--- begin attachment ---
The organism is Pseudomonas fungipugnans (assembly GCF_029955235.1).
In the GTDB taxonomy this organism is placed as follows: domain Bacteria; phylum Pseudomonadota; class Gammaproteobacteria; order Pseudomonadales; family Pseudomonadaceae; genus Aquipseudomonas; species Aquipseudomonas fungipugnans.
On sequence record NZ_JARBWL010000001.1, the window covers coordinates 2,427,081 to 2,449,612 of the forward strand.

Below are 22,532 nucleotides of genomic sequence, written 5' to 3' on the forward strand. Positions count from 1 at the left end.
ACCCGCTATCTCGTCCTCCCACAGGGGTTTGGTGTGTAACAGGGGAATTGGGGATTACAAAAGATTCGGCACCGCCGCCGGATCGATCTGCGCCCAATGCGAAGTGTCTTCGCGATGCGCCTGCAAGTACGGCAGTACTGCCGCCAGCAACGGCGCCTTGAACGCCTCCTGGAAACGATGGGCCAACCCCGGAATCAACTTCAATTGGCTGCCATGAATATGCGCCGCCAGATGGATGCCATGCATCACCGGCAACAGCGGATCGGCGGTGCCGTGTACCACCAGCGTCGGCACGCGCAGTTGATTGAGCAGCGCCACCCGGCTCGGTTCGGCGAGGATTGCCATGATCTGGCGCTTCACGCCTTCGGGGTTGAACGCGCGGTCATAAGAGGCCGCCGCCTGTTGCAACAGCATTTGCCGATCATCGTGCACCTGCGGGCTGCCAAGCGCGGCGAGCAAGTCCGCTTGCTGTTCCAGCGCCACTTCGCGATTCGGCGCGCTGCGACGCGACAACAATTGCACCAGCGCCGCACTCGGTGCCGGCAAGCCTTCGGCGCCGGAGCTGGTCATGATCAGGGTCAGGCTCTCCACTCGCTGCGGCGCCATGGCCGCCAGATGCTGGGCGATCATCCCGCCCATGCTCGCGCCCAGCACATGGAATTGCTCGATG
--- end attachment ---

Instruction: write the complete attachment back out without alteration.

The organism is Pseudomonas fungipugnans (assembly GCF_029955235.1).
In the GTDB taxonomy this organism is placed as follows: domain Bacteria; phylum Pseudomonadota; class Gammaproteobacteria; order Pseudomonadales; family Pseudomonadaceae; genus Aquipseudomonas; species Aquipseudomonas fungipugnans.
On sequence record NZ_JARBWL010000001.1, the window covers coordinates 2,427,081 to 2,449,612 of the forward strand.

Below are 22,532 nucleotides of genomic sequence, written 5' to 3' on the forward strand. Positions count from 1 at the left end.
ACCCGCTATCTCGTCCTCCCACAGGGGTTTGGTGTGTAACAGGGGAATTGGGGATTACAAAAGATTCGGCACCGCCGCCGGATCGATCTGCGCCCAATGCGAAGTGTCTTCGCGATGCGCCTGCAAGTACGGCAGTACTGCCGCCAGCAACGGCGCCTTGAACGCCTCCTGGAAACGATGGGCCAACCCCGGAATCAACTTCAATTGGCTGCCATGAATATGCGCCGCCAGATGGATGCCATGCATCACCGGCAACAGCGGATCGGCGGTGCCGTGTACCACCAGCGTCGGCACGCGCAGTTGATTGAGCAGCGCCACCCGGCTCGGTTCGGCGAGGATTGCCATGATCTGGCGCTTCACGCCTTCGGGGTTGAACGCGCGGTCATAAGAGGCCGCCGCCTGTTGCAACAGCATTTGCCGATCATCGTGCACCTGCGGGCTGCCAAGCGCGGCGAGCAAGTCCGCTTGCTGTTCCAGCGCCACTTCGCGATTCGGCGCGCTGCGACGCGACAACAATTGCACCAGCGCCGCACTCGGTGCCGGCAAGCCTTCGGCGCCGGAGCTGGTCATGATCAGGGTCAGGCTCTCCACTCGCTGCGGCGCCATGGCCGCCAGATGCTGGGCGATCATCCCGCCCATGCTCGCGCCCAGCACATGGAATTGCTCGATG